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  • Writer's pictureStephanie Virchaux


It’s been about 2 months since I returned to the real world after my 10-day silent retreat. Being disconnected from everything and everyone — without a phone, the internet, books or a journal – this experience truly transformed my life.

Today, I want to share my personal experience with you from a place of vulnerability and openness: what it was like to be silent for 10-days and to be disconnected from everyone you know and all the comfort around you.

Train ride to Massachusetts from NYC, Nov 2018

Why I wanted to attend and experience a silent retreat

Before I dive in to the routine, the food, what I packed, I want to share with you why I wanted to participate in this retreat.

For starters, I wanted to connect with myself at a deeper level. Just me and my thoughts. We live in a world where everyone is trying to get our attention. We are saturated with messages and sometimes we don’t even realize that we’re being influenced by the people on the subway, by the news, the shows that we watch, social media and so forth.

I wanted to detach, disconnect and allow for my mind to have the space to just be without the constant noise and external influence.

In addition, I wanted the space and opportunity to release a few painful memories that I’d been carrying with me for far too long. Those memories that feel too raw to think about – but create a heaviness that eventually becomes to difficult to live with.

I knew that to get to the next level in my life, in my journey, I had to forgive and release the painful things that I’d been carrying within me, like a lead-filled security blanket

Lastly, I was yearning to get in touch with my spiritual being at a deeper level. I believe that we are spiritual beings living a physical experience, and I was ready to re-connect with that being. The being that is divine energy, the part of us that always knows what is best for us, the ever-loving center that makes up who we are. Unfortunately, that same part that we tend to forget exists. I knew the retreat would provide a safe and dedicated space to do all that, and possible more.

How I chose the retreat

There are many types of silent retreats, grounded on various meditation practices with different purposes. The retreat I attended is grounded on a meditation practice called Vipassana. This practice is not anchored in any religion or dogmas, it’s simply a meditation about awareness, breathing and equanimity. The simplicity of the practice makes it life changing.

And so it begins

The location was in Shelbourne, MA, a short train ride from NYC. As soon as I arrived at the retreat, I was greeted by a bunch of smiling faces, I felt the warmth in the air and immediately felt comforted. I knew that I was in the perfect place for my inner transformation to begin.

I stood in line to get my room assignment (note: you can request single rooms, which I did), and then I was given a map of the place.

And then… the highly anticipated moment came… I was asked to put all of my personal items in a locked drawer for the next 10 days. I sent my husband a short text “I love you and will see you in 10 days.”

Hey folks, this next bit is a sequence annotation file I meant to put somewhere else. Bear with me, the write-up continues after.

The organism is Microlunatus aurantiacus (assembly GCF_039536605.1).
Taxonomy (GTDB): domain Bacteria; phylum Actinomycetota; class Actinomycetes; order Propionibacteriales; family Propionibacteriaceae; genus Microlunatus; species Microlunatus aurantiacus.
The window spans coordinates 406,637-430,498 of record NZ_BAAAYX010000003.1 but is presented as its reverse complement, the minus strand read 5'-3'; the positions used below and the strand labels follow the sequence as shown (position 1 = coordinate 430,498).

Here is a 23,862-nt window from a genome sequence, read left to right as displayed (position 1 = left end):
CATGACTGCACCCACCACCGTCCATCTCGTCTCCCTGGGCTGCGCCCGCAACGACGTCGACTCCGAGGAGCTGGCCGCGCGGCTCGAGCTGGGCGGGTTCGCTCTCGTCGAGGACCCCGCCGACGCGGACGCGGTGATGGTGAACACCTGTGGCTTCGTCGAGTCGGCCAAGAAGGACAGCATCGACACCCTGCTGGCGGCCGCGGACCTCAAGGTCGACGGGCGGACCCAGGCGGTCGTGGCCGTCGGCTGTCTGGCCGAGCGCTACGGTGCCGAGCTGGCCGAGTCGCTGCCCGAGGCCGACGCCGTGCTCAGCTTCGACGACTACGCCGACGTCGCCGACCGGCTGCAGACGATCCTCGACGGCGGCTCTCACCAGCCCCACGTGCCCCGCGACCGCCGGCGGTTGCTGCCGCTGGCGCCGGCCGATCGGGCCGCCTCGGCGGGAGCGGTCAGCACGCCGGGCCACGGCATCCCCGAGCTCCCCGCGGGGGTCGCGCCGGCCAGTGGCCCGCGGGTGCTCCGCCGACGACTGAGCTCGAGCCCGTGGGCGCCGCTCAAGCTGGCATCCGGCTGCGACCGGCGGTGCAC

I handed over my belongings to the nice lady who locked it away as I watched. I felt excited. I was ready.

The first night is Orientation night. There’s a delicious dinner ready for you, while a soft-spoken and kind woman tells you what to expect during the next 10 days. There were roughly 100 people attending, approximately 50 women and 50 men.

Throughout the retreat, the women and men are separated. There’s a wing for males and a wing for females. The only time we are in the same room is when we meditate.

Once orientation ends, it’s time to go into our rooms. Walking to my room, I notice how clean the facilities are. Everything is fresh and organized. My room is simple and sparse, with a large window looking out to the mountains. As I unpack, I feel at peace and ready for my journey.

Before I continue, for all you who are thinking what clothes to pack and what to bring. Think loose and comfortable clothes because you’re sitting and meditating for many hours at a time. I packed yoga pants, sweat shirts, warm cardigans, and thick socks. There isn’t a washer/dryer but you can hand-wash clothes. Also, the retreat offer sheets for the beds. I brought my own sheets and towels, which made my experience, feel more comfortable and homey.

Structure of the day & rules

The rules are simple and I felt they were helpful in creating a warm, and respectful environment. Every day, you practice what they call Noble Silence. Which basically means “no talking, no looking people in the eye or smiling at each other.” The idea behind this rule is for you to get in touch with who you are. Get connected to yourself within, without external distractions.

There’s a floor manager and an assistant manager, and you have access to them 24/7.There is also a facilitator (a male and a female) that you have access to for five minutes a day, if you want to share your experience and/or ask any questions. This is the only time you are allowed to talk.

For the 10 days, there is a routine and structure of the day.

A gong goes off at 4am and the day begins with a 4:30am meditation. There are three mandatory group meditations daily. Breakfast is served at 6:30am, lunch at 11am and an afternoon snack at 5pm. In between the meals, you are meditating either on your own or with the group.

Also, I want to make a special note about the food, it was delicious! It’s all vegetarian and truly nourishing.